How TN topped ‘no poverty’ SDG goal after a year’s lockdown?

NITI Aayog's SDG India Index report has said that TN is at the top of the rung in achieving the 'no poverty' goal but this achievement is being viewed with skepticism in some quarters

One view is that as compared to resource rich Tamil Nadu and Kerala, other states by default are not able to keep up and fare poorly in NITI Aayog's SDG India Index

Tamil Nadu and the Dravidian parties are rejoicing after the Sustainable Development Goals (SDG) India Index report brought out by NITI Aayog was released on June 3. The SDG index evaluates the progress of states and Union Territories on social, economic and environmental criteria and is released every year by the government.

The report has said that the TN state is at the top of the rung in achieving the ‘no poverty’ goal. The achievement is perceived by many as the state emerging out of poverty with the basic need of all its citizens being fulfilled – which is to eat three meals a day.

This accomplishment has been based on six indicators. The very first indicator is the percentage of population living below the national poverty line. According to the Tendulkar Committee estimates, the poverty rates in the country stand at 21.92 per cent.

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“Global SDG target 1.2 aims to reduce, at least by half, the proportion of men, women and children of all ages living in poverty in all its dimensions according to national definitions. Therefore, half of this value has been taken as the target,” the report said. According to the justification in the report, the target is set as 10.96 per cent (21.92÷2) and Tamil Nadu’s performance is rated 11.28 per cent.

Another important indicator is the percentage of households with any member covered by a health scheme or health insurance. The target here is 100 per cent and Tamil Nadu has achieved 64 per cent on this score. Interestingly, the target set to provide people employment under Mahatma Gandhi National Rural Employment Guarantee Act (MGNREGA) is 98.95 per cent and Tamil Nadu’s performance on this front stands at 94.44 per cent.

Similarly, the number of women benefiting under the Pradhan Mantri Matru Vandana Yojana (PMMVY) in the state is 88.42 per cent, against the target of 100 per cent. Also, the target fixed for the percentage of households living in kutcha houses is zero, whereas Tamil Nadu’s performance in this indicator is 2.40 percent.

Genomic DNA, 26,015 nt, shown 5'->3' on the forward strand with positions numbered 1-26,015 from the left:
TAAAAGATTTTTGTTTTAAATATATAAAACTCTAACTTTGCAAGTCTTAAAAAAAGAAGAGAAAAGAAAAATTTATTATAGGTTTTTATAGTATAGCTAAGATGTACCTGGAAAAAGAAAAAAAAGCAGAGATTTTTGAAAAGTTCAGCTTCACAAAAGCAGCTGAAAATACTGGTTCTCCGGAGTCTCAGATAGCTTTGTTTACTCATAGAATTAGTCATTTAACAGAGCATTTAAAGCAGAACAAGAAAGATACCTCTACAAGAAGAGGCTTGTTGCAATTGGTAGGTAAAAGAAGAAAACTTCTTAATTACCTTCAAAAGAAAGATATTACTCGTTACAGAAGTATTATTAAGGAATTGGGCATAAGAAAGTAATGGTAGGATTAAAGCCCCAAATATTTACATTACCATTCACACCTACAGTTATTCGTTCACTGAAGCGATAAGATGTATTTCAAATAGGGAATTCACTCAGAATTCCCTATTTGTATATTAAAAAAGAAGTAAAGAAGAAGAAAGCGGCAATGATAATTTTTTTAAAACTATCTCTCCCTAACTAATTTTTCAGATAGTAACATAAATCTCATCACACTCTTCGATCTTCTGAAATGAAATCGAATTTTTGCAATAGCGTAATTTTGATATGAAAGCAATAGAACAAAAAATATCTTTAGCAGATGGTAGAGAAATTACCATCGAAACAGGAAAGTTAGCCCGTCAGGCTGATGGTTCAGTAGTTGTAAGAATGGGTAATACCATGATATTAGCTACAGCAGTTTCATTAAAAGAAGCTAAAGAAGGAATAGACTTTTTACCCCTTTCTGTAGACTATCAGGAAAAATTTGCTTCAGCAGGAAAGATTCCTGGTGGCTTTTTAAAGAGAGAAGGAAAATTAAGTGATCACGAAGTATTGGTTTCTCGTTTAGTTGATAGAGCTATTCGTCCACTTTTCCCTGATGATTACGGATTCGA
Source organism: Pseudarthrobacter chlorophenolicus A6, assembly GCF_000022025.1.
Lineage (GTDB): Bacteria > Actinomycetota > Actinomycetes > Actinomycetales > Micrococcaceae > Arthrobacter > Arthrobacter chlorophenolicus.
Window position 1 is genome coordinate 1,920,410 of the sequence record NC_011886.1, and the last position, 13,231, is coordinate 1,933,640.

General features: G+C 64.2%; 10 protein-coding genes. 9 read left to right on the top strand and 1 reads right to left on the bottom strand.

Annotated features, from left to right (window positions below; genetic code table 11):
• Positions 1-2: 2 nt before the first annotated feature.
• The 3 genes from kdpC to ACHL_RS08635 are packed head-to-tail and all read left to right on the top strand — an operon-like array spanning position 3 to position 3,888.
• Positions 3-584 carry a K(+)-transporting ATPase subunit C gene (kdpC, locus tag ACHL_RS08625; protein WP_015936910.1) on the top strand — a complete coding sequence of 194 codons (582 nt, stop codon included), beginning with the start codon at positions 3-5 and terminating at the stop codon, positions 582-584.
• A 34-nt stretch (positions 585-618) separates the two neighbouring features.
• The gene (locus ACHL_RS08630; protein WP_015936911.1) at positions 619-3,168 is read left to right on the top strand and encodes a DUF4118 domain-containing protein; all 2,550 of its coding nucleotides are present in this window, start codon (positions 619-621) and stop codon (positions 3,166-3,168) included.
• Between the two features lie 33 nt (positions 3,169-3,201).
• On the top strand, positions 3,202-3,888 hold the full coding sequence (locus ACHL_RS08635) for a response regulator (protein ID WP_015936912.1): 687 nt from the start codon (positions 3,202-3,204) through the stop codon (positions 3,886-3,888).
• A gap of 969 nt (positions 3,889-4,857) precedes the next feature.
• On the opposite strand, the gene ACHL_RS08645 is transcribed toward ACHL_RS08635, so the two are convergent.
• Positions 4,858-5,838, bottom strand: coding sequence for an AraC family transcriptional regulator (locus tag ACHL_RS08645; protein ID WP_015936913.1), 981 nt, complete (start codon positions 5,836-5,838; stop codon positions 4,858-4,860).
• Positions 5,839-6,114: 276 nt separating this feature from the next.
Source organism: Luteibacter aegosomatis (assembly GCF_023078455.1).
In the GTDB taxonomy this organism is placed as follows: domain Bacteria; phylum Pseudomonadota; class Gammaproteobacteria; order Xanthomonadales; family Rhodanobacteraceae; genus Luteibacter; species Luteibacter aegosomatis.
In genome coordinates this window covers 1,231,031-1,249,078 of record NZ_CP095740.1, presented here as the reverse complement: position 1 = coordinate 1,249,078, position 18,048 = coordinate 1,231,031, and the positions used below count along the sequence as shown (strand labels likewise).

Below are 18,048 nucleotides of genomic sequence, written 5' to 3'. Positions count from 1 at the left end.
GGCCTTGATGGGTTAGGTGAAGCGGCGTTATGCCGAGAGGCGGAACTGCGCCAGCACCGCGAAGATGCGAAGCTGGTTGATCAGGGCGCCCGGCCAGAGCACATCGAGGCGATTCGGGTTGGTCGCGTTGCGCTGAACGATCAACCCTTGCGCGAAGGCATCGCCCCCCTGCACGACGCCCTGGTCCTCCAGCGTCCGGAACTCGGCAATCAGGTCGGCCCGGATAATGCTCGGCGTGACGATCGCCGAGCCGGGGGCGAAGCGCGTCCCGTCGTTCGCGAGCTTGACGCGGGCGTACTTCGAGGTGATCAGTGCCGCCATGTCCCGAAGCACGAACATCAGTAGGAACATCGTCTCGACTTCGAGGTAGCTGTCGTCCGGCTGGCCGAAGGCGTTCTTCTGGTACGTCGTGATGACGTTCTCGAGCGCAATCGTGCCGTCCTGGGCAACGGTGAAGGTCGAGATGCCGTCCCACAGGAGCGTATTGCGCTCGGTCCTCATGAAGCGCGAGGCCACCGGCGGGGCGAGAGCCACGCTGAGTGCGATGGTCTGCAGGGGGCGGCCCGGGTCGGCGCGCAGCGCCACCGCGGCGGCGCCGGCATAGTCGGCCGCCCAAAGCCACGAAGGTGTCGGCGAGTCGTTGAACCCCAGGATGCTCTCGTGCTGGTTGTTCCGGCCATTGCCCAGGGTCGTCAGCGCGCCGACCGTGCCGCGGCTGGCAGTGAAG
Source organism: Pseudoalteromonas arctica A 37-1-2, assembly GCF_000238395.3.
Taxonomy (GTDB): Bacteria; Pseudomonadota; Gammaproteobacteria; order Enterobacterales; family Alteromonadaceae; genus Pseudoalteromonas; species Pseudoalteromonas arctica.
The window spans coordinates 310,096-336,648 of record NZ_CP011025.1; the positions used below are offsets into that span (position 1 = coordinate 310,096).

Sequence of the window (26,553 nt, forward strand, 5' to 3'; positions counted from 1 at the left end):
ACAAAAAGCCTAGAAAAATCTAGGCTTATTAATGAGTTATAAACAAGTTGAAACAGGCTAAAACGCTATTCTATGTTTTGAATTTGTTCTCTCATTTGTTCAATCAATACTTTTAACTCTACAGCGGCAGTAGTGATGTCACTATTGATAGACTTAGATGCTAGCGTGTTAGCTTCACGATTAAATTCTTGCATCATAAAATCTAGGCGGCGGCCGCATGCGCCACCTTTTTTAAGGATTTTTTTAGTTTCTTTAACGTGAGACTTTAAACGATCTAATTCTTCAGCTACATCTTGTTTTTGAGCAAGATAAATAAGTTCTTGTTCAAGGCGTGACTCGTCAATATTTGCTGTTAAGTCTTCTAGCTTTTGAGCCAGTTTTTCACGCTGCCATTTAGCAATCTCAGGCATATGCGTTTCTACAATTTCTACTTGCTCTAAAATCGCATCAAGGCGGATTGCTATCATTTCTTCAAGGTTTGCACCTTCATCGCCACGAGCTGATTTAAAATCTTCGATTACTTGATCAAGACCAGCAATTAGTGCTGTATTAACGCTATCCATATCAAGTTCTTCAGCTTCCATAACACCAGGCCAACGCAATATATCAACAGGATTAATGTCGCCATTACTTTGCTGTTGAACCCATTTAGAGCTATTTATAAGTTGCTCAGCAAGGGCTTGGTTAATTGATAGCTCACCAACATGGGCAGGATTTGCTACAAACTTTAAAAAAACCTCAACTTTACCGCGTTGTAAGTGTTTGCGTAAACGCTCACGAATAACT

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Credit availability a boon

The target set to provide people employment under Mahatma Gandhi National Rural Employment Guarantee Act (MGNREGA) is 98.95 per cent and Tamil Nadu’s performance on this front stands at 94.44 per cent

While the report painted a rosy picture of the state, some sections remain skeptical. In the last one year, many people have lost their jobs and many families have gone below the poverty line (BPL) due to the lockdown. Then, how is it that the state claims to have achieved its ‘no poverty’ goal?

According to Jeyaseelan Natarajan, an SDG researcher and founder, Virutcham Development Academy, Dindigul district, this goal was probably achieved because in the last two years the credit availability has been extended deep into the interiors of the state.

“The poor in the villages were able to get credit. If we have a seven crore population, more than 50 per cent of the population live in rural areas. So, for us that population is important,” he added

The women self-help groups (SHG) played an important role in alleviating poverty as well, he pointed out. “It is claimed that the state has nearly six lakh SHGs. These SHGs has a membership of around nearly one crore. If a family of four depends on one SHG member, almost half of the state population would be covered. It is to be noted in the 2020-2021 financial year about ₹50,000 crores have gone to these SHGs. About ₹30,000 crores were given by micro-finance institutions and ₹20,000 crores were distributed through the banking sector,” Natarajan said.

Interestingly, half of the amount has gone towards personal expenses and other half has gone into agriculture and other allied employment, he added.

“Last year, agriculture and allied activities performed well and many people have started to depend on these activities. If the state government gives more thrust to the SHGs and rural employment, the villages can develop quickly,” pointed out Natarajan.

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Tamilarasi, deputy director, Human Rights Advocacy and Research Foundation and a member of the SDG Watch Tamil Nadu said that though the state can be proud of such achievements, it is not considered very significant.

“There are states which are doing worse because they lack resources which are found in Tamil Nadu or Kerala. So, by default these two states are doing well for many years and there is nothing significant happening here,” said Tamilarasi.

She added that instead of comparing Tamil Nadu with other states, the government should compare the state with other developed countries like Singapore. The same has been stressed in ‘Vision 2023’ document brought out by AIADMK. “If we start working towards the goals put forth in that document, it would be far better,” she observed.

In districts like Salem, about 900 gypsy community families do not have ration cards, though they have been residing in the same area for many years. “In that case, how can we say that our state has achieved a ‘no poverty’ goal?” asked Tamilarasi.

“The basic aim of SDG is not to leave anyone behind in the journey of development. The vulnerable people should be given priority. But, as we can see around us they are not getting their due,” she pointed out.

 

 

 

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